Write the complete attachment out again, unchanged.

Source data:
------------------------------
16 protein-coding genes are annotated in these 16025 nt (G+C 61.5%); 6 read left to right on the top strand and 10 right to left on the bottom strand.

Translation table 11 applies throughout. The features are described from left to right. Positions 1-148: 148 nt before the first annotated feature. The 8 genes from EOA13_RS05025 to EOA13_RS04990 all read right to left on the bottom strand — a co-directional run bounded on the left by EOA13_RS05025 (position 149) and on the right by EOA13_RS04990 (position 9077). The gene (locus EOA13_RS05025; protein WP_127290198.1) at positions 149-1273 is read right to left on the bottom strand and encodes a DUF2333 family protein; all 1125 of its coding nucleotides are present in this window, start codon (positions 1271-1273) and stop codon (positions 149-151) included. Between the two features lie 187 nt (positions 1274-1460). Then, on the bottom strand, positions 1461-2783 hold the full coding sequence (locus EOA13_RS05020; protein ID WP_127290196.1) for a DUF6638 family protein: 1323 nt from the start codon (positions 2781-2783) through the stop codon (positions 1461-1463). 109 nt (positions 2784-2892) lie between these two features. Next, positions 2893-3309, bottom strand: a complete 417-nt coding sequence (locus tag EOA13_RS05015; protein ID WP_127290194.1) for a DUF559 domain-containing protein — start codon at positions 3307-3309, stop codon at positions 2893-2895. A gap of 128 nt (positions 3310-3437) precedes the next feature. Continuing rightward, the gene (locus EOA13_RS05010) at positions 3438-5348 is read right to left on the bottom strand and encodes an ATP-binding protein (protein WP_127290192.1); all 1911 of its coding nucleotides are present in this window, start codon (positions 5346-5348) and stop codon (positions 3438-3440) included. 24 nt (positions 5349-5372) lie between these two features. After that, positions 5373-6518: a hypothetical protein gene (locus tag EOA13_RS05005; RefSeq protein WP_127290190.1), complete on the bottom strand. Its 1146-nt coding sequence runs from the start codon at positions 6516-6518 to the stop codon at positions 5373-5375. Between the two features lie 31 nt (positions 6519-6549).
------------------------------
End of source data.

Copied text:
16 protein-coding genes are annotated in these 16025 nt (G+C 61.5%); 6 read left to right on the top strand and 10 right to left on the bottom strand.

Translation table 11 applies throughout. The features are described from left to right. Positions 1-148: 148 nt before the first annotated feature. The 8 genes from EOA13_RS05025 to EOA13_RS04990 all read right to left on the bottom strand — a co-directional run bounded on the left by EOA13_RS05025 (position 149) and on the right by EOA13_RS04990 (position 9077). The gene (locus EOA13_RS05025; protein WP_127290198.1) at positions 149-1273 is read right to left on the bottom strand and encodes a DUF2333 family protein; all 1125 of its coding nucleotides are present in this window, start codon (positions 1271-1273) and stop codon (positions 149-151) included. Between the two features lie 187 nt (positions 1274-1460). Then, on the bottom strand, positions 1461-2783 hold the full coding sequence (locus EOA13_RS05020; protein ID WP_127290196.1) for a DUF6638 family protein: 1323 nt from the start codon (positions 2781-2783) through the stop codon (positions 1461-1463). 109 nt (positions 2784-2892) lie between these two features. Next, positions 2893-3309, bottom strand: a complete 417-nt coding sequence (locus tag EOA13_RS05015; protein ID WP_127290194.1) for a DUF559 domain-containing protein — start codon at positions 3307-3309, stop codon at positions 2893-2895. A gap of 128 nt (positions 3310-3437) precedes the next feature. Continuing rightward, the gene (locus EOA13_RS05010) at positions 3438-5348 is read right to left on the bottom strand and encodes an ATP-binding protein (protein WP_127290192.1); all 1911 of its coding nucleotides are present in this window, start codon (positions 5346-5348) and stop codon (positions 3438-3440) included. 24 nt (positions 5349-5372) lie between these two features. After that, positions 5373-6518: a hypothetical protein gene (locus tag EOA13_RS05005; RefSeq protein WP_127290190.1), complete on the bottom strand. Its 1146-nt coding sequence runs from the start codon at positions 6516-6518 to the stop codon at positions 5373-5375. Between the two features lie 31 nt (positions 6519-6549).